Slow Shutter Speed Test

I looked a lot last year and over the summer at super slow mo photography from Marey’s original experiments and photographic sequences through to using Twixtor to create intermediate frames in video to fake a super slow mo effect. These methods looked at creating high numbers of still images of moments of the motion that can be brought together as video frames to create the impression of motion when played at a high enough frame rate the eye stops recognising them as individual images but as a continuous representation of motion. The image above is a still from a video I made of an instant during the act of hitting a punchbag.
I wanted to look at the idea of motion capture from the opposite perspective, by using a slow shutter speed to capture and entire sequence of motion in one image. The images below are of the same act of hitting the punchbag but using a 2 second shutter speed. Shooting like this in normal light blurs the motion so much that the motion becomes almost invisible, with only stationary or slow moving elements becoming visible.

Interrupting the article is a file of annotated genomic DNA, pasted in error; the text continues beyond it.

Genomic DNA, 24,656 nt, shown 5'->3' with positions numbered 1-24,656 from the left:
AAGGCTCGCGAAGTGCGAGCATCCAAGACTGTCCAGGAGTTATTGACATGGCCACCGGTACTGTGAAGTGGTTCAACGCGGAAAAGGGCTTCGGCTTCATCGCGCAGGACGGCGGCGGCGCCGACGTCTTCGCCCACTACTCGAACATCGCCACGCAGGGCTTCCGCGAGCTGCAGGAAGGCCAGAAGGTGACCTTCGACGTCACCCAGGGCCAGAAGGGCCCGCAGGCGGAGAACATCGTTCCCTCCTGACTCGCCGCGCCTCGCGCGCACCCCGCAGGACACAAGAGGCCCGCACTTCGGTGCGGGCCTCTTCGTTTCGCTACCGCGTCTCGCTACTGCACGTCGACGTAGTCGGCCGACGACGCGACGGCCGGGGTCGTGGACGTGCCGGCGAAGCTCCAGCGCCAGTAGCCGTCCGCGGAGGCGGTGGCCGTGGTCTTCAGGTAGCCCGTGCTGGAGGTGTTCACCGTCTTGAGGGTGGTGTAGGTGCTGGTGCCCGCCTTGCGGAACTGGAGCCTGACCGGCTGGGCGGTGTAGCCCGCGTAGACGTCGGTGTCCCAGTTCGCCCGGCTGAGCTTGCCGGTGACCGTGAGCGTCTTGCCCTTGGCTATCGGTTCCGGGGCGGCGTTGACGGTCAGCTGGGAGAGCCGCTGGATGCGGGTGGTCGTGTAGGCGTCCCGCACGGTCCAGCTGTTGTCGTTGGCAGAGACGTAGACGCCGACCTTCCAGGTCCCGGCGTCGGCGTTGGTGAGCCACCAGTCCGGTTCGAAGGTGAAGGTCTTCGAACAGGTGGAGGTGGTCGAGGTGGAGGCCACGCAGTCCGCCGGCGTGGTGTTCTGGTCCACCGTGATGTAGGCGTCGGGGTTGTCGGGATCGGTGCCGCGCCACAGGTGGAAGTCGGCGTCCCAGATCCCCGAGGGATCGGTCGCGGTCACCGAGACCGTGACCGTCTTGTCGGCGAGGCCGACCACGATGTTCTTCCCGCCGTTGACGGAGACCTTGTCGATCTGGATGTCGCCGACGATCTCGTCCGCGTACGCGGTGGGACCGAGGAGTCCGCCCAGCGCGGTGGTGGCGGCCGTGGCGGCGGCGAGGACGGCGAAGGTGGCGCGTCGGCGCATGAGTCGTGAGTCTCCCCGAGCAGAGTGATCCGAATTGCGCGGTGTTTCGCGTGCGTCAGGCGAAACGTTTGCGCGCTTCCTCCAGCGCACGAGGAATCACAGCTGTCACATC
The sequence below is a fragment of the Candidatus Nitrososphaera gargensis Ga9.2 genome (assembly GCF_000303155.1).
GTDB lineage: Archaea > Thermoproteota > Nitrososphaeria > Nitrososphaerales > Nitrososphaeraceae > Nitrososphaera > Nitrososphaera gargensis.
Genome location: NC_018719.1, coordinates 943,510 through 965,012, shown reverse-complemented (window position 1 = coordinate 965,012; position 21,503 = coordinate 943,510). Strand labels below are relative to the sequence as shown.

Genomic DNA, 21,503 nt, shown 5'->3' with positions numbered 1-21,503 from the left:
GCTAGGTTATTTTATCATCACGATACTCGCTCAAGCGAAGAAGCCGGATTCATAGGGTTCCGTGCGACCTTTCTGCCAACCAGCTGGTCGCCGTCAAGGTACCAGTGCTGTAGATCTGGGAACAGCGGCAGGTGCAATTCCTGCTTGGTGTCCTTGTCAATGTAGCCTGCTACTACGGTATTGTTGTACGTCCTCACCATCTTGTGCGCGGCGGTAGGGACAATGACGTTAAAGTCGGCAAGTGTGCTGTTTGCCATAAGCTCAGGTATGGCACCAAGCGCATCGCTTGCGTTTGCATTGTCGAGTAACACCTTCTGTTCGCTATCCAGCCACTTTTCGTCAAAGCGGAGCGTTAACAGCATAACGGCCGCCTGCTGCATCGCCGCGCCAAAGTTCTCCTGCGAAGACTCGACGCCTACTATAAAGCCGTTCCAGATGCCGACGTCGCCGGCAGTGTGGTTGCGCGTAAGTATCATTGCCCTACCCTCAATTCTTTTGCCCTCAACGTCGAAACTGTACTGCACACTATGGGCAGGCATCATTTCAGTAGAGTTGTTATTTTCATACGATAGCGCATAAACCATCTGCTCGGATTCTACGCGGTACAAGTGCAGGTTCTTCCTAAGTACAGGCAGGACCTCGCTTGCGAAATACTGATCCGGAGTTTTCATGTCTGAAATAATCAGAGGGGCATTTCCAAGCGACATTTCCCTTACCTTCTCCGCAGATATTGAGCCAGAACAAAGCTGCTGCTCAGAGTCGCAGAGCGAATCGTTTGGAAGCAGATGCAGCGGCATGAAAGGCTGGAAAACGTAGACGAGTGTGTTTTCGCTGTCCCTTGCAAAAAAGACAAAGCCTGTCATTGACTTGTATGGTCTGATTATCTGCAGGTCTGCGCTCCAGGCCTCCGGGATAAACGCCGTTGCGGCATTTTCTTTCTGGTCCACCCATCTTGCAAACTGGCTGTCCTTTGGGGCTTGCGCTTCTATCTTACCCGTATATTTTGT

To invert this so that the motion becomes clearly visible rather than stationary objects I shot in the darker using different coloured lights to identify the motion of the two objects; red for the punchbag and white for the hand. The outcome is an image showing the motion trails for the two elements. The thickness/intensity of the motion trails represents the speed that the object is moving at that stage of the motion.
The image below was taken with a 10 second shutter allowing a series of punches to be captured. The punches of the fist are clearly distinguished from the withdrawing of the punch by the width of the line showing that the punch is quicker than the withdrawal.
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